VCC student, Ahmed Mohsin holding the virtual reality headset he used to practice his job interview skills.
Participating in job interviews can be stressful. For Ahmed Mohsin, who is currently enrolled in Vancouver Community College's (VCC) Automotive Collision and Refinishing program, learning the skills to do the job was one thing. Impressing a potential employer in a job interview was another. He was eager to practice the communications skills that would help him land a job as an auto body technician once he graduates.
He signed up to participate in VCC’s innovative virtual reality (VR) pilot project that uses a blend of artificial intelligence (AI) and VR as a way to practice job interview skills and to help students transition into the job market.
“[It] allowed us to gain experience in giving job interviews without having the pressure of a real job on the line,” says Ahmed.
The project was launched last fall after VCC and local software company Virtro received the exciting news from Co-operative Education and Work-Integrated Learning Canada (CEWIL) that they were the successful recipients of $335,000 in program development funding. The funding enabled the college to provide 200 students, like Ahmed, with an Oculus Quest 2 virtual reality headset pre-installed with two VR programs developed by Virtro: BeConfident and LincLingo. The programs generate thousands of different scenarios for students to master discipline-specific interview skills, practice communication skills, and ultimately, bridge the gap between classroom and the workplace.
“CEWIL Canada is pleased to support innovative WIL experiences for students at Vancouver Community College where students have been able to receive financial support and recognition for their WIL experience,” says Charlene Marion, Director WIL at CEWIL Canada. “Funds such as these aim to eliminate barriers to WIL and increase access for all post-secondary students.”
The results of the pilot project were encouraging. The vast majority of students found the tool beneficial for working on interview skills and more than two-thirds of participants reported feeling less anxious about job interviews. Seventy-eight percent of participants expressed interest in having access to the tool before going to a real interview.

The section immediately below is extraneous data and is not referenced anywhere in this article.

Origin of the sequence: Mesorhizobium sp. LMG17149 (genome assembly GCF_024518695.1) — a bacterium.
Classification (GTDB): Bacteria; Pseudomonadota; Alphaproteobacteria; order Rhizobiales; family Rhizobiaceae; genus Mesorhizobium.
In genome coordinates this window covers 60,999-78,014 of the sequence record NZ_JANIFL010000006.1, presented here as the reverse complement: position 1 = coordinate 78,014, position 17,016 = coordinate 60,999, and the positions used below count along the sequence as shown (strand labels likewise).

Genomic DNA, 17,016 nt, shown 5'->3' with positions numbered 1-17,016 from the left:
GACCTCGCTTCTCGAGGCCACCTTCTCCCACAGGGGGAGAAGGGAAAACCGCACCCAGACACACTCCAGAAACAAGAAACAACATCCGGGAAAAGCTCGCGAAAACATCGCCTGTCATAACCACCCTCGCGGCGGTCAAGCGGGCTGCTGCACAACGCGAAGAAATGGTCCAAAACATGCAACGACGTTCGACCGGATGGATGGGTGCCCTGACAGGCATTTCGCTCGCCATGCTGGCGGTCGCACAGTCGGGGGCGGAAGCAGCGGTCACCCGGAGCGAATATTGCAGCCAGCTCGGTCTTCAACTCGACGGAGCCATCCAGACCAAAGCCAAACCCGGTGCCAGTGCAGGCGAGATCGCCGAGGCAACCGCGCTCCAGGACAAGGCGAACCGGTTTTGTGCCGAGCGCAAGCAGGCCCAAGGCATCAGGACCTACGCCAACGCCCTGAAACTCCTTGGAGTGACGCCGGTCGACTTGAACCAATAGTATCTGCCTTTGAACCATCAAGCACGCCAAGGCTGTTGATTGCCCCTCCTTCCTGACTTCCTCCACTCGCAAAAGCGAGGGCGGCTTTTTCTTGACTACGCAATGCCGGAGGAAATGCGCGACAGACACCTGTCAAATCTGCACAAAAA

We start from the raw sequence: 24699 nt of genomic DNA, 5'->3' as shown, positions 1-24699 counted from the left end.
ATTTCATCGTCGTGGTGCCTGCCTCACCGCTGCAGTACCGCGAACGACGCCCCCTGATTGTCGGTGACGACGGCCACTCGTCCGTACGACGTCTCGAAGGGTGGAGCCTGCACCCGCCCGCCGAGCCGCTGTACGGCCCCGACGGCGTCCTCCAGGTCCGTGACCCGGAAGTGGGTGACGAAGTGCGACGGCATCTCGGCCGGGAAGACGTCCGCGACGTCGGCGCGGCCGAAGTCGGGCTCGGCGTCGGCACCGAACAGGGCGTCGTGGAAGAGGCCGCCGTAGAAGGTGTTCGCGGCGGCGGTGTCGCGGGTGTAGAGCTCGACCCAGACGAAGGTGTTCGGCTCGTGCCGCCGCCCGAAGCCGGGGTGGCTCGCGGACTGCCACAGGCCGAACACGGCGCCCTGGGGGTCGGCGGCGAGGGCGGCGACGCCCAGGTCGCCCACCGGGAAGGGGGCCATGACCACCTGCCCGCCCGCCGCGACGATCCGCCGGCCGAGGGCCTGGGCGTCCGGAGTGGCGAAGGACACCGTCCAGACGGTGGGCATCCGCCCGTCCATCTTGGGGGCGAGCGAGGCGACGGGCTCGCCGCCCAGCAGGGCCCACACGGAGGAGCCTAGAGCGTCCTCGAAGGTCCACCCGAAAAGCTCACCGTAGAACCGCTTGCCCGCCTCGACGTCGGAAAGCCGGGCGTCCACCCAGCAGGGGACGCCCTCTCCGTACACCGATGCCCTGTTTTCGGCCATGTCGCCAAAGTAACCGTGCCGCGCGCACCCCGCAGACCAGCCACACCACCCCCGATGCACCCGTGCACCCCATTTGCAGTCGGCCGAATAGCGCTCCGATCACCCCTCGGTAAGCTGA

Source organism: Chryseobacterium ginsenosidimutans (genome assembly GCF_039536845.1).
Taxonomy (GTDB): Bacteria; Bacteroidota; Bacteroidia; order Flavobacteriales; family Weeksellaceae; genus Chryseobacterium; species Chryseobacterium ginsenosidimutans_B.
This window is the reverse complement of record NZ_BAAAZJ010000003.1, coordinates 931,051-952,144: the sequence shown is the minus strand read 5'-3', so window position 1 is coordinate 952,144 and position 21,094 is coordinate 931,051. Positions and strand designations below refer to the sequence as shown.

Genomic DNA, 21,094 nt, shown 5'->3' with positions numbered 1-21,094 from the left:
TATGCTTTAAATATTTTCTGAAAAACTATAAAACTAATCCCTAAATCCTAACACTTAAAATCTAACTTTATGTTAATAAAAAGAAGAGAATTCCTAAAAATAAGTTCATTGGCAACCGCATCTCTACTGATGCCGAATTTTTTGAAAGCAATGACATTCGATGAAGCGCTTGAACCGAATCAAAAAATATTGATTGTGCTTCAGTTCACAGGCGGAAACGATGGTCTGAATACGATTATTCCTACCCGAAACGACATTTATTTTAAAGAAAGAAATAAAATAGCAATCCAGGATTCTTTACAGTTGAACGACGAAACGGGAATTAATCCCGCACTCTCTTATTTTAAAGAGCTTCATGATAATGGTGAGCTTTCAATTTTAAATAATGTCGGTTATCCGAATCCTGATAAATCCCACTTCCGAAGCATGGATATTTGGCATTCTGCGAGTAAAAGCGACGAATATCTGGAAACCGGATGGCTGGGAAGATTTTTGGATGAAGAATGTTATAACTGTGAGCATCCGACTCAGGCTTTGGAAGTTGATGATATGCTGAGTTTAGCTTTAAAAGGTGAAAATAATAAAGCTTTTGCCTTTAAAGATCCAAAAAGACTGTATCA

Adds Ahmed, “I was faced with questions that I hadn’t come across before. [I]f it wasn’t for the [virtual reality] headset, I would not be able to answer the questions comfortably in a real-world situation. I was able to do all of this just from the comfort of my own home, which was super helpful.”
According to the 2022 BC Labour Market Outlook, there will be one million job openings in the province during the next 10 years. The top two skills employers are looking for is active listening and speaking. This collaborative project focusses on building skills which enables students to feel more confident in their ability to communicate and listen. As a result, students will be able to transition into the labour market much faster.
“Knowing what to expect and being able to practice interview skills in a realistic and immersive environment is a huge confidence builder for students,” says Brett Griffiths, VCC’s Dean, School of Trades, Technology, and Design. “It also gives VCC and Virtro the opportunity to make improvements for future students and users. It’s a winning scenario for everyone involved and we’re grateful for our partnership with Virtro and support from CEWIL Canada that made this possible for all VCC students.”
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Click here for more information about the media release for this project.